Growing start-up industries outside of Silicon Valley

Posted on November 19, 2011

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Question recently posed on Twitter spurred a few thoughts:

“Georgia start-ups need to grow outside of Georgia to build great companies and big valuations. Thoughts?”

It’s not whether they need to grow, but whether Georgia-based start-ups are able to grow outside of Georgia.   But where does this begin? Certainly not in local government, as the Georgia General Assembly is proposing with their $200mln fund.

There’s long been the belief that cities develop themselves to be “another Silicon Valley.”   New York City constantly pushes new initiatives to engineer this environmentMark Zuckerberg claims he would have stayed in Boston if he was starting Facebook again. Easy to say now, but would Facebook have enjoyed the same explosive growth in Boston without the hard engineering and start-up culture that Silicon Valley breeds? Unlikely.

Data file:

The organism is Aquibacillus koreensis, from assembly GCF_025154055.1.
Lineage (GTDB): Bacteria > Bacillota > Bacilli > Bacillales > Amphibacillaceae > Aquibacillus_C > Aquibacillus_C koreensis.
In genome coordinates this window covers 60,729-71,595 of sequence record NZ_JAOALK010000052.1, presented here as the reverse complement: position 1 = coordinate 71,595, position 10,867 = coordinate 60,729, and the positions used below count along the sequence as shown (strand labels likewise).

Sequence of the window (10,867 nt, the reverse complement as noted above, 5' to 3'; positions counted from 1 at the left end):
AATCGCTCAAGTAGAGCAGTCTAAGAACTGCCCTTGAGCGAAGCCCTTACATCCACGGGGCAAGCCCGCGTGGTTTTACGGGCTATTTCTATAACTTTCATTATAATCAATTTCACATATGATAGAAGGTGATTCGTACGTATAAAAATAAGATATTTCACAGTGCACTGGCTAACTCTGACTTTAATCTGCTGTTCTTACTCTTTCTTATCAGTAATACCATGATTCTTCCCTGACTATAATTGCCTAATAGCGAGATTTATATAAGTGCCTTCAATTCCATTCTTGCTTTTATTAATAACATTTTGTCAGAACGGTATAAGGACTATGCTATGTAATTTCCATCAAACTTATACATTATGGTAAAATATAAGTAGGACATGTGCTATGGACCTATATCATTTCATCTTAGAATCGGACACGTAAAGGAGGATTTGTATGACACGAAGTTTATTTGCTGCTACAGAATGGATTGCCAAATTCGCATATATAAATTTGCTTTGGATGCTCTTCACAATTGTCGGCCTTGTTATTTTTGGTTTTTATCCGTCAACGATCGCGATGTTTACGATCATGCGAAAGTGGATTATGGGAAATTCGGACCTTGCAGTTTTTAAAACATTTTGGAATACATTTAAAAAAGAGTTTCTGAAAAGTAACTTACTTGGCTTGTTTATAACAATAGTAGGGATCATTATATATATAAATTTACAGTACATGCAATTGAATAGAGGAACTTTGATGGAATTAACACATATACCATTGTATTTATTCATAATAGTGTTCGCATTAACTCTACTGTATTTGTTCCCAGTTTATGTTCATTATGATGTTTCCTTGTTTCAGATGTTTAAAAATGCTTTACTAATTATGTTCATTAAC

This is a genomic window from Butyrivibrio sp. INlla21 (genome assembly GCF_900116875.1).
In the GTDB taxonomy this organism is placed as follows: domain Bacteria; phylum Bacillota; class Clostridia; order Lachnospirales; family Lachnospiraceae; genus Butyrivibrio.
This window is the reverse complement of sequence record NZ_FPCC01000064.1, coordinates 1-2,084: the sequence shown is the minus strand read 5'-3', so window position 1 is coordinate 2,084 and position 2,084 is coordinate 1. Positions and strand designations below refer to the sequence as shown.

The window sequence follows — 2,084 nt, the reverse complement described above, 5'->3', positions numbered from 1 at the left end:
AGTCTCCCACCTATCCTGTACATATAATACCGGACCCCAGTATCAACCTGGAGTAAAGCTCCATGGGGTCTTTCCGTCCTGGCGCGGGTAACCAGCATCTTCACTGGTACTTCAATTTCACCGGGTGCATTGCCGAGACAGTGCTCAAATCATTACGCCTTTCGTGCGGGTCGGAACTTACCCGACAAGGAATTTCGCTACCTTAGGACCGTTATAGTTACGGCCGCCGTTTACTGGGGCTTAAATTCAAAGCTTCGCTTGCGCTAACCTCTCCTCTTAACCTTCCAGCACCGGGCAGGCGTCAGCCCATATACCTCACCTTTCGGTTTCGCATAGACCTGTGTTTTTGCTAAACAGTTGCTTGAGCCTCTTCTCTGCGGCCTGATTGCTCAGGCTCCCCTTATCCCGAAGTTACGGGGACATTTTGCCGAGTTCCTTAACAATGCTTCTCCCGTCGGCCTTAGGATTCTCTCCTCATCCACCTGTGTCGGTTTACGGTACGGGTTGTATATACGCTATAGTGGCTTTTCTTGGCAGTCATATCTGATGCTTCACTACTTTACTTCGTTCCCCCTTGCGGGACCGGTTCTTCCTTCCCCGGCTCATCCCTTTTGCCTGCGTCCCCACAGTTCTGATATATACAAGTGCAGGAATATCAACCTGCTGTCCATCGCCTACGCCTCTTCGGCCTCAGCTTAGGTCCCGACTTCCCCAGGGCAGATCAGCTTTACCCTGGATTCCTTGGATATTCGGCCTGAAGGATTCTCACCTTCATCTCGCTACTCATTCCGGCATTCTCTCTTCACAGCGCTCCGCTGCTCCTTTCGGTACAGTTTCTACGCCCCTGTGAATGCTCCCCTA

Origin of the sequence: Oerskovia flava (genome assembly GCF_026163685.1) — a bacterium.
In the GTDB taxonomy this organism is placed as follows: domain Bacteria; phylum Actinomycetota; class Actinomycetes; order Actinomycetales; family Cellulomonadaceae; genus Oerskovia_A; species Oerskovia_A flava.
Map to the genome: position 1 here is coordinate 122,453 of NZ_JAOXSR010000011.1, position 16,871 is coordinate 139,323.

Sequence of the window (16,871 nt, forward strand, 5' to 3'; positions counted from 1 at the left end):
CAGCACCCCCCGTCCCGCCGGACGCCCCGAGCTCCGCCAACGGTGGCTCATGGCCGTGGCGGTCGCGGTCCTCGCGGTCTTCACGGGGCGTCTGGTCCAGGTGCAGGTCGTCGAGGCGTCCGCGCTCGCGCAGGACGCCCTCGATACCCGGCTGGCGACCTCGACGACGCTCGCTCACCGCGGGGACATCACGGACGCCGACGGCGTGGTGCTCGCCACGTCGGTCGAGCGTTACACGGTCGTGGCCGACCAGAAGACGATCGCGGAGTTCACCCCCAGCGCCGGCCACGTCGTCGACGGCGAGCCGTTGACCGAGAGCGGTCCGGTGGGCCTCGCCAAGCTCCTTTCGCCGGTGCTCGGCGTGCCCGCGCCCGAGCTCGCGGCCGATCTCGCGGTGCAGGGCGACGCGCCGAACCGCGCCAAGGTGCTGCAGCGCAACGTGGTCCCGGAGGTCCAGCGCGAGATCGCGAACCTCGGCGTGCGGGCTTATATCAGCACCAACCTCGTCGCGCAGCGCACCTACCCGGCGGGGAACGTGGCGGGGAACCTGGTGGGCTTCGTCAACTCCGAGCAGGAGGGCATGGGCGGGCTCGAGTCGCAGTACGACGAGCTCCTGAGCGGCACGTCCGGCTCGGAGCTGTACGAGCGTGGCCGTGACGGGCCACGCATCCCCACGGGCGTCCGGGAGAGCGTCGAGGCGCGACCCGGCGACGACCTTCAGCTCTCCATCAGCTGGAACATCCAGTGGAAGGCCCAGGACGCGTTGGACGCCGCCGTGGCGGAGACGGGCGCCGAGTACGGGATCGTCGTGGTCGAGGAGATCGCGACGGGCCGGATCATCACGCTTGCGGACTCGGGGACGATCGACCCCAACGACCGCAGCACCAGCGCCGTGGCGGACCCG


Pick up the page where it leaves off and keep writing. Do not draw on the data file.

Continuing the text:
Internationally, developing countries like Kazakhstan with their “Industrial Innovation Policy” have long tried to mimic Silicon Valley (and technology industry  hubs more generally) – surmising that staging a techno-park and developing an Investment Fund will sprout emerging technologies.  Or Russia. Or China. Even Reid Hoffman thinks Silicon Valley can be exported.

The kernel is there with Georgia Tech and a heavy financial industry.  But culturally there’s a strong undercurrent of conservatism in Georgia and in Atlanta compared to Silicon Valley. The investment capital will flow to where good ideas spawn and can be duly supported.  Silicon Valley receives the bulk of venture capital, but the Q3-2011 PWC Money Tree report shows the sugar gets spread a bit to other regions – more than you’d think.

So to answer the question?  Georgia start-ups will grow when they have the right products and the right teams in the right industries.